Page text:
Establishing Digital Trust: Don't Sacrifice Security for Convenience
According to a recent report by the Treasury Inspector General for Tax Administration (TIGTA), falsely filed tax returns are likely to cost the IRS as much as $21 billion over the next five years.
"The report ... documents the growth in tax fraud through identity theft and includes previously unreleased details of potentially fraudulent returns," writes Businessweek's Richard Rubin. "For example, the IRS sent more than $3.3 million in refunds to an address in Lansing, Michigan, that was listed on 2,137 separate tax returns. In at least 10 cases, the IRS sent more than 300 direct deposits of refunds totaling more than $470,000 to the same bank account."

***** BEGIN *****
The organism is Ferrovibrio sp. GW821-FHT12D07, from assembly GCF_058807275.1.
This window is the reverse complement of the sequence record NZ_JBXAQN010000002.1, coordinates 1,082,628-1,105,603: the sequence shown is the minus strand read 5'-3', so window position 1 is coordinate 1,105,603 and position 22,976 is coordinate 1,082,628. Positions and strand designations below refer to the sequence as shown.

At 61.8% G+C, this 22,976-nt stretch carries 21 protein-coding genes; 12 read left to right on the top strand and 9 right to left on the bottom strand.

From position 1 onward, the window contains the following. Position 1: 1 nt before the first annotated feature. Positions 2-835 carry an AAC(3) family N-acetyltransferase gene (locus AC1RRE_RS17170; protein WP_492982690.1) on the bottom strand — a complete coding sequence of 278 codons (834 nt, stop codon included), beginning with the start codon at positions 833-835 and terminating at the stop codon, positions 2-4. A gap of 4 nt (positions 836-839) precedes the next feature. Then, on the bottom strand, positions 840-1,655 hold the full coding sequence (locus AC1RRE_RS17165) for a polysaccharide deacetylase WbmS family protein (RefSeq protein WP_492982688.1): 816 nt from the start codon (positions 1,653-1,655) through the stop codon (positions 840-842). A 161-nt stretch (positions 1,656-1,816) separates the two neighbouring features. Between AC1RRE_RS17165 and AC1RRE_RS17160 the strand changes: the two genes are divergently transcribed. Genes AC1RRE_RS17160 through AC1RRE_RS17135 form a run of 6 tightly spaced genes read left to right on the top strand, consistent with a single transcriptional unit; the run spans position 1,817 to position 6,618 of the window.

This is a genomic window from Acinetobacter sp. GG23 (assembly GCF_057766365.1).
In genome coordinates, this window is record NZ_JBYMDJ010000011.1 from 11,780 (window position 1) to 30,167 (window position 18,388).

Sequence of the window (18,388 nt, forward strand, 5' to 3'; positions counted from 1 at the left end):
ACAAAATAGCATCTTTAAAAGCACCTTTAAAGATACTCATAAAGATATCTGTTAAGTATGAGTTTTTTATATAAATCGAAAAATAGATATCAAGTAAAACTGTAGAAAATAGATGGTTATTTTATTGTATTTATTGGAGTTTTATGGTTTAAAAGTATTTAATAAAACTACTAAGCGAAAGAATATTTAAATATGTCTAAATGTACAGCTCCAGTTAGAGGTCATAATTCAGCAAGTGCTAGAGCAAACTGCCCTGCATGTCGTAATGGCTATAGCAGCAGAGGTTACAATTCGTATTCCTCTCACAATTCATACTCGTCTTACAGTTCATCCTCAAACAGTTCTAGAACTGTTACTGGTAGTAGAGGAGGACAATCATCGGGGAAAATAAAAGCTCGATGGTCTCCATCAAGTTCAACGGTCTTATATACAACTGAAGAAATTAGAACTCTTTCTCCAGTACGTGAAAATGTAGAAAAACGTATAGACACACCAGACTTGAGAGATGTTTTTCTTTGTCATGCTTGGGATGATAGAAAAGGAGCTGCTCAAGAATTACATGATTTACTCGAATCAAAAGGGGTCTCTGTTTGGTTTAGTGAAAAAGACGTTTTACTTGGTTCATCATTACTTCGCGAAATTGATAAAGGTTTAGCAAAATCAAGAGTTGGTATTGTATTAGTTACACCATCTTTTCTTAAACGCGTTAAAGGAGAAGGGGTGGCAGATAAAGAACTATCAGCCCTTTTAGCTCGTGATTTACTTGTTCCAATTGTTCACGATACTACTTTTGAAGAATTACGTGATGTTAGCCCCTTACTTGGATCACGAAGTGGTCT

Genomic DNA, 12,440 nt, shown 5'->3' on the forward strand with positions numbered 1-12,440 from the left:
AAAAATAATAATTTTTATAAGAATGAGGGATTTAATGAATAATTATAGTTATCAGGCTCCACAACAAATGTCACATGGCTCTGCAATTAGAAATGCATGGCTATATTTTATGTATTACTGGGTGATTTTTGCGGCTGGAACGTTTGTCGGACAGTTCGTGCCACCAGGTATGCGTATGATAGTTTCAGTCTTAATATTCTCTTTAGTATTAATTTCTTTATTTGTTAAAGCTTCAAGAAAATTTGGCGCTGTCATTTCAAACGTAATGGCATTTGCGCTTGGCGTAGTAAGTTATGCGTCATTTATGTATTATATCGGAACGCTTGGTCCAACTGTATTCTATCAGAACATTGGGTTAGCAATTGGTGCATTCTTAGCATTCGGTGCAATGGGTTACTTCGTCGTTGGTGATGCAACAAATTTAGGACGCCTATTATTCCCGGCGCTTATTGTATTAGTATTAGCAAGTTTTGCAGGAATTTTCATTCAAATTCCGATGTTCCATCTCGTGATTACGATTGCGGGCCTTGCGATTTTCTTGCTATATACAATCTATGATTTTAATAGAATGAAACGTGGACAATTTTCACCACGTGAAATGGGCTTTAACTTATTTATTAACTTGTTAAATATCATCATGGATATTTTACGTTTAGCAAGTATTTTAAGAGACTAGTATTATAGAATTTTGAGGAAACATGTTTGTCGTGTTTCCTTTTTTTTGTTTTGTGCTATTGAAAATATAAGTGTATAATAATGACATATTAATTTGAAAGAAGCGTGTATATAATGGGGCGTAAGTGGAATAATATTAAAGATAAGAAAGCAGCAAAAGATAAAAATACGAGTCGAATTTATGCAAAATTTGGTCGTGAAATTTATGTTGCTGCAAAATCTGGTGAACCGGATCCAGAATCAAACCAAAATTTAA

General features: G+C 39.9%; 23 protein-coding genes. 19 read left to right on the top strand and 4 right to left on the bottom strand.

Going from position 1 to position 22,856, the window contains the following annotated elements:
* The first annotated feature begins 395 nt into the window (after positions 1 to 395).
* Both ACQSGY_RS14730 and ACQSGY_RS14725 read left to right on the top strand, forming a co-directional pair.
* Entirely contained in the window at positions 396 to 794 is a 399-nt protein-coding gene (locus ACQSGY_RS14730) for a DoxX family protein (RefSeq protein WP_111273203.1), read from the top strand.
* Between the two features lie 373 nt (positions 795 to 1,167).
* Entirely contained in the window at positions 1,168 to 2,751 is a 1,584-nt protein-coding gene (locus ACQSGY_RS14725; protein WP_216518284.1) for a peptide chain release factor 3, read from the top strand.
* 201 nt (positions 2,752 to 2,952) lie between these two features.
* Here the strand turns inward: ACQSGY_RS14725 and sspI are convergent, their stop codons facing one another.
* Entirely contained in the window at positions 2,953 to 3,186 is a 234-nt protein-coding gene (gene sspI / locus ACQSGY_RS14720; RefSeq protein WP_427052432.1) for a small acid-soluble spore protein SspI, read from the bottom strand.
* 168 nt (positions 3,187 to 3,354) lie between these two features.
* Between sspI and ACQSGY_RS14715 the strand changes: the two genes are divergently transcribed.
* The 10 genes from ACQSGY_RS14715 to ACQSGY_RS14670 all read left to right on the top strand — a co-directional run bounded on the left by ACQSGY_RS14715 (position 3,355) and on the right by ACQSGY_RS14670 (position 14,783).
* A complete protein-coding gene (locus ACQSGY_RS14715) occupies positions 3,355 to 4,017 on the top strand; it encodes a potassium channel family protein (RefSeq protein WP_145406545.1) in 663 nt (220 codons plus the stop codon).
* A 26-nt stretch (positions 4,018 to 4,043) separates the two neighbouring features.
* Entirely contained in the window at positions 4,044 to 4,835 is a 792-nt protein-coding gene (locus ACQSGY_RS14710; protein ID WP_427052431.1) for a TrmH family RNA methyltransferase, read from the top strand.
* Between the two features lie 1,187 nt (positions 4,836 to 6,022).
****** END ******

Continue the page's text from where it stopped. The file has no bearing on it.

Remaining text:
"The IRS said it detected 938,664 fake tax returns during the 2011 processing year, which would have cost $6.5 billion," writes PCWorld's Jeremy Kirk. "While TIGTA said the figure was 'substantial,' it believes the IRS doesn't know how many identity thieves are filing bogus returns and how much money is lost. TIGTA said it studied identity-theft characteristics and found 1.5 million fraudulent tax returns that were not detected by the IRS, which cost U.S. government coffers more than $5.2 billion."
"The IRS challenged the finding that it risks issuing ID thieves more than $20 billion during the next few years, noting that ongoing anti-fraud procedures could diminish that number," writes Nextgov's Aliya Sternstein. "Those efforts include new screening filters that can identify false tax returns before they even are processed. As of April 19, the IRS had halted about $1.3 billion in potentially fraudulent tax refunds as a result of these new checks, the audit stated."